Notes From a Retreat-IV A

Hierarchy is a word that was invented by Dionysius the Areopagite. In one sense, it is an explanation of the development of the triangular cycle of being, non-being, and becoming.

But the ultimate definition of hierarchy to Dionysius is more of an understanding of the communion of the saints, as opposed to something “hierarchical”.

This structure of hierarchies have been criticized as oppressive constructs of culture, especially by postmodern thinkers.

But we must admit that there is a superficial analysis of Dionysius’ view of hierarchy, which led to a view where God blesses all power structures that exist, even corrupt ones. His writings were translated to Latin to support political states and their leaders. This superficial corruption of power led to the idea that the whole should be supported at the expense of parts. Even among Orthodox thinkers, Fr. John Meyendorff would criticize Dionysius’ view of hierarchy as being too rigid. Hierarchy would be derided as “loveless and Christless” by other critics.

What one must see about Dionysius view of hierarchy is that it is an analogical scheme of reality. Analogos means that which leads up to the word. It is a structure that is analogical because it functions according to the capacity of being enlarged, and as things enlarge things may change.

Instead of a rigid structure, hierarchy allows for an unlimited sharing from top to bottom. It is a downward flow that leads all the way to Hades. There is a mutual capacity, one for the other, to live in a relationship of cause and effect. Instead of thinking of a multinational corporation, we should begin our reflections on hierarchy by thinking of the analogous relationship of a mother and child. This is analogous because in this relationship of mother and baby, there is an initial flow from mother to baby. And yet, we know that this sharing relationship leads to a love of the baby for the mother. It is the most basic structure, or hierarchy, the family. For the family is the domestic church.

So among hierarchies, there is a sense where things flow in complexity from family, to church, to the world, to Being.

And there is one “thing” that is in common of all of these hierarchies, who is not “a thing.” God.

There is a seraph towards the highest level of being, and a gnat towards the bottom level of being, and yet, there is the SAME “Godness”. This same “Godness” is truly present in different measures/intensities.

Perhaps another metaphor/analogy to consider is mirrors. Light is reflected in every mirror, and yet we know that if we think of a burnished copper mirror, it is especially true that the ability of that mirror to reflect reality and light is going to depend upon the polish of the mirror. Dionysius also considers a series of silk veils that are passed in sequence as it is seen to a deeper extent.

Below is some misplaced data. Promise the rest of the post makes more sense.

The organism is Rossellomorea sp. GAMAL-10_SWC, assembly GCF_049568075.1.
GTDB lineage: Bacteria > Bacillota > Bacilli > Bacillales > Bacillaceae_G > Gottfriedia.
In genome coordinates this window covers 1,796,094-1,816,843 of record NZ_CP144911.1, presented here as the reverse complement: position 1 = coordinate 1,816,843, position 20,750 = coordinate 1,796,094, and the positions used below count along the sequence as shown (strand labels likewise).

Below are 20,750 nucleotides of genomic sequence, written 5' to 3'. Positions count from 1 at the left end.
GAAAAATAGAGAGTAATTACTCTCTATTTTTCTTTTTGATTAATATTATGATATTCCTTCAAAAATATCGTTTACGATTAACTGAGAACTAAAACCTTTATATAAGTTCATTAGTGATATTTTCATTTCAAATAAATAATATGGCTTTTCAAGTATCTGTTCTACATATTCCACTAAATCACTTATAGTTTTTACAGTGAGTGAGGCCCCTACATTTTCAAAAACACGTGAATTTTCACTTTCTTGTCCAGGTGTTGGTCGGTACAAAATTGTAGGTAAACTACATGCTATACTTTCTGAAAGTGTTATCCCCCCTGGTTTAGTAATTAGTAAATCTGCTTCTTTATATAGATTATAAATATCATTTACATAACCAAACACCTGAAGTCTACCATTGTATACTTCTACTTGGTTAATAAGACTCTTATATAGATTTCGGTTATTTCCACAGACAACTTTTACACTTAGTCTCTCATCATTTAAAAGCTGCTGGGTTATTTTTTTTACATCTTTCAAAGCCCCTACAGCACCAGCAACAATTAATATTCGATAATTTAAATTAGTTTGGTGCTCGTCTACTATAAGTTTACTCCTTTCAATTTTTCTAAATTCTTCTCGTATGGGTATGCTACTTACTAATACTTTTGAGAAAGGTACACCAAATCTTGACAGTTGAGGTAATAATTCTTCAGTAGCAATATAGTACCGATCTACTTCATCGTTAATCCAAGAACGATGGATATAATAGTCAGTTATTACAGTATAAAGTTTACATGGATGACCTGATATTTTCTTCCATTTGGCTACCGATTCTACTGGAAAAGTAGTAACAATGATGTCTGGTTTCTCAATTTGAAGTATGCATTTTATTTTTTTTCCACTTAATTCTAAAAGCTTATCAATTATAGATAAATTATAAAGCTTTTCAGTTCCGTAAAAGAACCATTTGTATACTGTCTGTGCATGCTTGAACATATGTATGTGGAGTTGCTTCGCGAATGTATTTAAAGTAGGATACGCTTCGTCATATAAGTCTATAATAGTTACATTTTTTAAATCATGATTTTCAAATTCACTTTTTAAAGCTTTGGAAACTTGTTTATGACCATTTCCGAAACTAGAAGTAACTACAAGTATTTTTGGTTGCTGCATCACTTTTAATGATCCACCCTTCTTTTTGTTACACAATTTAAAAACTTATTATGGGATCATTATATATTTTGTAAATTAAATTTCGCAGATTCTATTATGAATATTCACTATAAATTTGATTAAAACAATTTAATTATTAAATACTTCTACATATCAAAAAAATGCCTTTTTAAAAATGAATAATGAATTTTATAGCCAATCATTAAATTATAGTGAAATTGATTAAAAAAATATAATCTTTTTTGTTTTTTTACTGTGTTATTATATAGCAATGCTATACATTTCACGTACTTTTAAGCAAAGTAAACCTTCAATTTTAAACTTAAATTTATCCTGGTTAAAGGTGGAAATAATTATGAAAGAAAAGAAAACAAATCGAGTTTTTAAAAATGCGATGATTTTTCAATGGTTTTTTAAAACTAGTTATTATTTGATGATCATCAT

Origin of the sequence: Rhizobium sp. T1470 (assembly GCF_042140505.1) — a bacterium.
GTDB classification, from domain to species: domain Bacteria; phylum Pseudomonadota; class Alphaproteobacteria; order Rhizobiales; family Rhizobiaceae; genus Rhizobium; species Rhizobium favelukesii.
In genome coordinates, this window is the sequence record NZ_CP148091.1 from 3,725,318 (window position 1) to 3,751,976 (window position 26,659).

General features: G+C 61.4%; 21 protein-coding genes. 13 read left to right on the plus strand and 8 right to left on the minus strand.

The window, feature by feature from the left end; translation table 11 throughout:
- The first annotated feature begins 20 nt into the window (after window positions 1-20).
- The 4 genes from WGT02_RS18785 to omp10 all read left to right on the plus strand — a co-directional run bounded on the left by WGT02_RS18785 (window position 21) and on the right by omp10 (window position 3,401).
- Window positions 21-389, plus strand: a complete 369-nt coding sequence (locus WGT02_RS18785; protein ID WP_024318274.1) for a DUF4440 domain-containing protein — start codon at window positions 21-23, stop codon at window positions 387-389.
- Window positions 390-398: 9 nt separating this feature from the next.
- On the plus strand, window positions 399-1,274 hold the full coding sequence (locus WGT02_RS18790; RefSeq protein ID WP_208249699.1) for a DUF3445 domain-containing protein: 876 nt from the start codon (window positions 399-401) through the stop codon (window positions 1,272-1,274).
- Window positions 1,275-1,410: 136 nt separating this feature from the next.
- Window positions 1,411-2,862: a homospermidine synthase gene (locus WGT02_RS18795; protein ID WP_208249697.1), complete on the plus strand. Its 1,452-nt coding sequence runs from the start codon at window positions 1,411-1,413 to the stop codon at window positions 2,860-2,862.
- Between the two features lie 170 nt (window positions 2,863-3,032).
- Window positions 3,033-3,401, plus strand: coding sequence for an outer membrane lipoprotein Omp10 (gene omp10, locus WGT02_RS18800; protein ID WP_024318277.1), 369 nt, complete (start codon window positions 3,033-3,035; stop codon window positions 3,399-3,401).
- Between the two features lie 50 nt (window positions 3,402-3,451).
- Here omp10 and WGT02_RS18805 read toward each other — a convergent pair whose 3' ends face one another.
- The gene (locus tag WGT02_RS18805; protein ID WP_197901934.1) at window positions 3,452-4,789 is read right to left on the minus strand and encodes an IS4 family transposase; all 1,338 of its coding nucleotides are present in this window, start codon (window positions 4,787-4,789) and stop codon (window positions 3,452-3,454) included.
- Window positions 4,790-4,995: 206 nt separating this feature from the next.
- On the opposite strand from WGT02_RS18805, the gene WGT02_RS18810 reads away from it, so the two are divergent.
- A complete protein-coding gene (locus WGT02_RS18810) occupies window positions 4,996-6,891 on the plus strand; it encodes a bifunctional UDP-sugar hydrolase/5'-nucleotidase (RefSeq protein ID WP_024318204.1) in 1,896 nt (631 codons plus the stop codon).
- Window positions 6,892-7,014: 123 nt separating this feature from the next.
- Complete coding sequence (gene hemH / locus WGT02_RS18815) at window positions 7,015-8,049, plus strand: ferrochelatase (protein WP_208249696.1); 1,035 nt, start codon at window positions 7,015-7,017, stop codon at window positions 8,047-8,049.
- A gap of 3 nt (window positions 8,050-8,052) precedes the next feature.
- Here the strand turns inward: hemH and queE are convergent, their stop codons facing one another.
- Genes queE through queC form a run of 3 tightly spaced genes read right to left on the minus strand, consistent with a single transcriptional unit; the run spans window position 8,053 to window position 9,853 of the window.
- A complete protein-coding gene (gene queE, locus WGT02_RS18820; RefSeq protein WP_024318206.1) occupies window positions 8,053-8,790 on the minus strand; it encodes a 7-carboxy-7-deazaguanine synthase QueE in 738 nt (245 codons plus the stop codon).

Come, then, since we have viewed the exterior comeliness of the entirely beautiful ministration, let us now look away to its more godly beauty (whilst itself, by itself, has uncovered the veils), gazing upon its blessed radiance, shedding its bright beams openly around, and filling us with the fragrance unveiled to the contemplators. For the visible consecration of the Muron is neither uncommunicated in, or unseen by those who surround the Hierarch, but, on the contrary, by passing through to them, and fixing the contemplation above the many, is reverently covered by them, and by Hierarchical direction kept from the multitude.

For the splendour of things all holy, by shedding its light clearly and without symbol to men inspired, as being congenial to the thing contemplated, and perfuming their contemplating perceptions without; concealment, advances not yet in the same way to the inferior, but by them as deep contemplators of the thing contemplated is concealed under the enigmas of the wings, without ostentation, so that it may not be defiled by the dissimilar; through which sacred enigmas the well-ordered Ranks of the subordinate are conducted to the degree of holiness compatible with their powers. – Ecclesiastical Hierarchy IV.2

The purpose, then, of Hierarchy is the assimilation and union, as far as attainable, with
God, having Him Leader of all religious science and operation, by looking unflinchingly
to His most Divine comeliness, and copying, as far as possible, and by perfecting its
own followers as Divine images, mirrors most luminous and without flaw, receptive of
the primal light and the supremely Divine ray, and devoutly filled with the entrusted
radiance, and again, spreading this radiance ungrudgingly to those after it, in accordance
with the supremely Divine regulations.
–Ecclesiastical Hierarchy III.9

Ungrudgingly showing radiance-this is the concept of the hierarchy. Everything is in its right place, which has nothing to do with tyranny.

As we continue to consider hierarchy, we will go deeper to see how different states of human existence, and angelic existence, shows the sharing of love and glory that stems from God.


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